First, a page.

BIOT Sport Founder Maya Mokoena’s Social Media tips for footballers


With football suspended due to the novel coronavirus pandemic, footballers are spending more time online on platforms like Instagram, Facebook and Twitter.

It’s said that social media is like a gun. Smart people will use it as a useful tool, and not so smart people will shoot themselves in the foot with it.

South African football fans and footballers alike can recount several unfortunate ‘virtual foot injuries’.

Black I On Target Founder and former SuperSport United academy consultant Maya Mokoena has shared some invaluable social media tips for professionals.

 Maya Mokoena

In March, South Africans witnessed the harsh consequences on Bloemfontein Celtic star Tebogo Potsane’s infamous Facebook video where he was impersonating a military official wearing a South African National Defence Force (SANDF) uniform. A hefty R10,000 fine was reportedly meted out to Potsane.

“Fans look up to football players as role models, they have to be conscious with what they do on and off the field. Football players’ posts on social media can have a direct impact on themselves and how fans see them and of course get them in trouble with their institutions,” Mokoena explained to FARPost.

“This further creates a negative backlash and potentially affects their mental health, which affects performance.”

In reference to Potsane’s social media incident, Mokoena said: “It could have been worse. I just hope he and other players have learned a lesson from this and how what you post can affect your career.

“My advice to Potsane and other players is to use the lockdown to familiarise themselves with basic ethics and guidelines of social media, invest in books that will help up-skill their knowledge, at the end of the day, this will help their careers.

“Also, football teams should do their part because at the end of the day it does affect the way their brand as a club is perceived. Social media education for football players and athletes is becoming a necessity as skills acquisition in sport. To teach them how to use it to their benefit as well as preventing them from falling down the rabbit hole,” said Mokoena.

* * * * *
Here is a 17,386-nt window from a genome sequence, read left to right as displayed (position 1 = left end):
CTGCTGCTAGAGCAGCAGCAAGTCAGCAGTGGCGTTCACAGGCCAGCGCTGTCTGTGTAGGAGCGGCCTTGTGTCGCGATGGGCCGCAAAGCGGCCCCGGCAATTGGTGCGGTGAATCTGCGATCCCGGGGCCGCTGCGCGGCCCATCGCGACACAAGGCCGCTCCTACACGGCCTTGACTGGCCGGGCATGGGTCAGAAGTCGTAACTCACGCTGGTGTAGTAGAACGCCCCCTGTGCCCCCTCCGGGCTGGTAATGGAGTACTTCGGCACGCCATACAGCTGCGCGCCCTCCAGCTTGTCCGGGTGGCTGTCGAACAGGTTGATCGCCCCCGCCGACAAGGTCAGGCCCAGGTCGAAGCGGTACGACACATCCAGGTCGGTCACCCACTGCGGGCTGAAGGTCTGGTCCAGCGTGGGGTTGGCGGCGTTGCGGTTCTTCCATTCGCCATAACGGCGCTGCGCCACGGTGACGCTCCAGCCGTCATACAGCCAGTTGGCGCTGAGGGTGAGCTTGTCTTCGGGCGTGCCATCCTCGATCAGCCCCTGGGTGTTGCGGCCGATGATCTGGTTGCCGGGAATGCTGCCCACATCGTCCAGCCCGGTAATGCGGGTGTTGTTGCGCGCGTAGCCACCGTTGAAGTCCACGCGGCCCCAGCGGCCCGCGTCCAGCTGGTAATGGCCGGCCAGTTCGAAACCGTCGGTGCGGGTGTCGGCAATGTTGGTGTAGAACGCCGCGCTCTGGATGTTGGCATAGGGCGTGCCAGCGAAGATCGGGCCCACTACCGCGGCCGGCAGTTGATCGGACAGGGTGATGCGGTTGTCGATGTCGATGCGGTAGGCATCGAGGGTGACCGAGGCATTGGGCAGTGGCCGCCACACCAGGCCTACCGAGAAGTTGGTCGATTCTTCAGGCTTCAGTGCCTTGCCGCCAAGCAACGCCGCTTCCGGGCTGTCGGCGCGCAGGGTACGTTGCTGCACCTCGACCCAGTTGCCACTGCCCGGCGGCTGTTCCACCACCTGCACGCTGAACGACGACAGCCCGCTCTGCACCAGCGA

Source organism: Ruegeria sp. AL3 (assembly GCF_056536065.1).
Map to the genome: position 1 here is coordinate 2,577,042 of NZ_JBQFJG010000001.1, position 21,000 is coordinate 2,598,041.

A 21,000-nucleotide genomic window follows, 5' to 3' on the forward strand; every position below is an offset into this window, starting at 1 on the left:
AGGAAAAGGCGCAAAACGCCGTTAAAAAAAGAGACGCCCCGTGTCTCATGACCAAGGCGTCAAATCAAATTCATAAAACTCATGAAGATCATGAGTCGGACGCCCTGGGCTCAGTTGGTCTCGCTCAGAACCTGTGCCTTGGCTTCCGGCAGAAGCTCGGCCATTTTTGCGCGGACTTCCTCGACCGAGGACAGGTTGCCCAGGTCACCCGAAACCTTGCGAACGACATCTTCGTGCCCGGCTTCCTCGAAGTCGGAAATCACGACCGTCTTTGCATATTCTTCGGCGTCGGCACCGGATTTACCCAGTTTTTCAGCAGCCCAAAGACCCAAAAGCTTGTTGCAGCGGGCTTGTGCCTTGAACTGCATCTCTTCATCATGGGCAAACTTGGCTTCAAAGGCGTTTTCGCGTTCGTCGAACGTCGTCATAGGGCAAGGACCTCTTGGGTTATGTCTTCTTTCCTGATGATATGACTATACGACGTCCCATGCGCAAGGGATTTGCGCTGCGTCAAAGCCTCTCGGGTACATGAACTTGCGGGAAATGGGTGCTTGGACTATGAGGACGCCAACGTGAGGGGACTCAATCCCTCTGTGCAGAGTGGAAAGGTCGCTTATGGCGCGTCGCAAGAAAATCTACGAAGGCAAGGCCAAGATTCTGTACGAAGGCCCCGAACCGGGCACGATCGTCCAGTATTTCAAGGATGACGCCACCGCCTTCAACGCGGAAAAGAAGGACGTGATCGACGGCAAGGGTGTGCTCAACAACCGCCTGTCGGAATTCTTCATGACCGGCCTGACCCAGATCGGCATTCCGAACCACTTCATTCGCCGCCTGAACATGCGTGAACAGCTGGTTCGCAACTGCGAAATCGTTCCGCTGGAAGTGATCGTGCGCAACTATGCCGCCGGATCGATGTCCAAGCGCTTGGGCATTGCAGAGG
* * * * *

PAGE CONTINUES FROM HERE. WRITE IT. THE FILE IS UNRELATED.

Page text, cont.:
Mokoena is a founder of Black I On Target, a company that prides itself in its excellent ability to teach young athletes the business and mental aspects of their respective sporting codes through their media, business & life skills workshops, nurture talent by managing their brands, create new opportunities.

“It’s important for footballers to be mature in what they post and know that every and any audience can see it. It’s really up to him (Potsane) at the end of the day, he can turn this negative situation around and use it as motivation force in his life and how he does things going forward. Everyone makes mistakes at the end of the day, but again, this could have been avoided,” added Mokoena.

Mokoena’s Social Media Do’s and Dont’s for Professional Footballers.


1. Information

– Always put the correct information on your social media platforms. Full names (e.g, Lucas “Rhoo” Radebe) this makes it easy for people to find you and always update your current team on your profile, especially on Facebook.

– I’d advise them to mention some of the previous teams they’ve played for. Social media can have a lot of advantages and benefits depending on how you represent yourself, also bear in mind that most of the people haven’t met you physically, so they rely on social media to tell them more about you.

2. Make use of social media settings

– This gives you control over your social media accounts and allows you to be in control of the content people see when visiting your page.

3. Be active

– This does not mean be online every other day but when you are, make use of it. Engage with your fans.

4. Do build your personal brand